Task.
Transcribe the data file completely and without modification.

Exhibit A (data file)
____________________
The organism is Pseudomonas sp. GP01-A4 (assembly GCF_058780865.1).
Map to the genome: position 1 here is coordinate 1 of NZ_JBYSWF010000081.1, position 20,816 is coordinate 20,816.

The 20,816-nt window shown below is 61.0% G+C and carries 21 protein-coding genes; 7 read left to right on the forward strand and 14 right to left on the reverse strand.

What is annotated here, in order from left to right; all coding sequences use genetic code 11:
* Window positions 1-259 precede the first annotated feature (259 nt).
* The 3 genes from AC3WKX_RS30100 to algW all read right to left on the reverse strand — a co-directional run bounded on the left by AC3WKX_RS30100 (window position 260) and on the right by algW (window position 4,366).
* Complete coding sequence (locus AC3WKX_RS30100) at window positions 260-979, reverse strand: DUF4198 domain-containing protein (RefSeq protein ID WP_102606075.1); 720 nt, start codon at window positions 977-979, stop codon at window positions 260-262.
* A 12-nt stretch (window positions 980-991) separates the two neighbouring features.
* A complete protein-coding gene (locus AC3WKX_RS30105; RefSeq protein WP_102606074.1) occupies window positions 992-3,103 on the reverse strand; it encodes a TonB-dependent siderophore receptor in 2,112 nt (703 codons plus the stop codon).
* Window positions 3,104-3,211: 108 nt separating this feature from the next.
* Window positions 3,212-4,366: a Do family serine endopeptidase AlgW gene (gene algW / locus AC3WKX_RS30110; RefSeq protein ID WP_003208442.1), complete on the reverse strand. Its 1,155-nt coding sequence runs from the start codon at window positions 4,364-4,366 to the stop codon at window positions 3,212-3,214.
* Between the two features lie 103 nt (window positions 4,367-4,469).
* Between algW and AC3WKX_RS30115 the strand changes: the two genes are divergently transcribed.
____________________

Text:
The organism is Pseudomonas sp. GP01-A4 (assembly GCF_058780865.1).
Map to the genome: position 1 here is coordinate 1 of NZ_JBYSWF010000081.1, position 20,816 is coordinate 20,816.

The 20,816-nt window shown below is 61.0% G+C and carries 21 protein-coding genes; 7 read left to right on the forward strand and 14 right to left on the reverse strand.

What is annotated here, in order from left to right; all coding sequences use genetic code 11:
* Window positions 1-259 precede the first annotated feature (259 nt).
* The 3 genes from AC3WKX_RS30100 to algW all read right to left on the reverse strand — a co-directional run bounded on the left by AC3WKX_RS30100 (window position 260) and on the right by algW (window position 4,366).
* Complete coding sequence (locus AC3WKX_RS30100) at window positions 260-979, reverse strand: DUF4198 domain-containing protein (RefSeq protein ID WP_102606075.1); 720 nt, start codon at window positions 977-979, stop codon at window positions 260-262.
* A 12-nt stretch (window positions 980-991) separates the two neighbouring features.
* A complete protein-coding gene (locus AC3WKX_RS30105; RefSeq protein WP_102606074.1) occupies window positions 992-3,103 on the reverse strand; it encodes a TonB-dependent siderophore receptor in 2,112 nt (703 codons plus the stop codon).
* Window positions 3,104-3,211: 108 nt separating this feature from the next.
* Window positions 3,212-4,366: a Do family serine endopeptidase AlgW gene (gene algW / locus AC3WKX_RS30110; RefSeq protein ID WP_003208442.1), complete on the reverse strand. Its 1,155-nt coding sequence runs from the start codon at window positions 4,364-4,366 to the stop codon at window positions 3,212-3,214.
* Between the two features lie 103 nt (window positions 4,367-4,469).
* Between algW and AC3WKX_RS30115 the strand changes: the two genes are divergently transcribed.